Graduation Year


Document Type

Campus Only Senior Thesis

Degree Name

Bachelor of Arts


Organizational Studies

Second Department

Politics and International Relations

Reader 1

Barbara Junisbai

Reader 2

Sue Castagnetto

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Terms of Use for work posted in Scholarship@Claremont.

Rights Information

© 2023 Laila Kent


This two part zine illuminates the shared mechanisms that construct and respond to ‘crime’, also define and treat illness in the US. Part 1 uncovers the status quo of our prison and health care system via the emergence of the The Prison-Industrial Complex (PIC), and The Medical-Industrial Complex (MIC). Through an exploration of the respective and overlapping histories, logics, and realities underlying the function of these systems, the mechanisms of individualism, objectification, and profiteering become strikingly clear. Part 2 breaks free of the status quo outlined in Part 1 by introducing abolition as the vision and strategy to heal from the root causes of harm. By centering preventative systems of care and building interdependent relationships, we can build thriving communities that reject and no longer depend on narrow, individualist, profit-driven responses to crime and illness. I hope this work pushes you to question the deep-seeded narratives and boundaries we have between these seemingly opposite oriented systems, and leaves you with the courage to reimagine and fight for what health and safety means to you.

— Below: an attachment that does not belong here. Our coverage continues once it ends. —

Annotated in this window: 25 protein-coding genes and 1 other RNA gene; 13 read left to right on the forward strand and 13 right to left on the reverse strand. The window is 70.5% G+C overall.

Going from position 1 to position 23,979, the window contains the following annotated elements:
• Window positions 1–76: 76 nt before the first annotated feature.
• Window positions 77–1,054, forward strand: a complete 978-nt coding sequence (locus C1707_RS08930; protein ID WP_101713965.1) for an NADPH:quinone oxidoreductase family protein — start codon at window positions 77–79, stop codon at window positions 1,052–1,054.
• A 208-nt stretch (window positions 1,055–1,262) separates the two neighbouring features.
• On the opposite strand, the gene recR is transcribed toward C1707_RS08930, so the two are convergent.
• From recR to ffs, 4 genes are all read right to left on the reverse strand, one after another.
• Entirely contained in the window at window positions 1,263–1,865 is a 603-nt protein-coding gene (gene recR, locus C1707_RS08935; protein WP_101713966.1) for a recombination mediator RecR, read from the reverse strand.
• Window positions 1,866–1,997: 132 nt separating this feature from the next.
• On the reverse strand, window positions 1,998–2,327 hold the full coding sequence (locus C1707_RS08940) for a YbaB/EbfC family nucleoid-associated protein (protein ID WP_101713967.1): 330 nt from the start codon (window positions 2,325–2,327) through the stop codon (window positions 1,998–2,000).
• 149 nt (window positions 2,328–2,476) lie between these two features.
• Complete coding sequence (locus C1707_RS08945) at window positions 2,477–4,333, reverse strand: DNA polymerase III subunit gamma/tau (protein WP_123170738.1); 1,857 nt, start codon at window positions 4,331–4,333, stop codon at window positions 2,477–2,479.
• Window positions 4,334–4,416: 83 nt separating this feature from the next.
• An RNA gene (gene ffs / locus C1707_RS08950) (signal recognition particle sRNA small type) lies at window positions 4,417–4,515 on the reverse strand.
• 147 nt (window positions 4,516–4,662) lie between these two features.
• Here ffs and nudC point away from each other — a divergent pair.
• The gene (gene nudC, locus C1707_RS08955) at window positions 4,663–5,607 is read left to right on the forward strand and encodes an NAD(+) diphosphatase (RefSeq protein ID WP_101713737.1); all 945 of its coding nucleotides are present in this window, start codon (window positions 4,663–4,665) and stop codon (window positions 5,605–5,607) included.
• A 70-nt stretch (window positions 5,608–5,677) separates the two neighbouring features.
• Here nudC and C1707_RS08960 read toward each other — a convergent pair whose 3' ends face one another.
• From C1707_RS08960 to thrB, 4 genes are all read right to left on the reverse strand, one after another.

This thesis is restricted to the Claremont Colleges current faculty, students, and staff.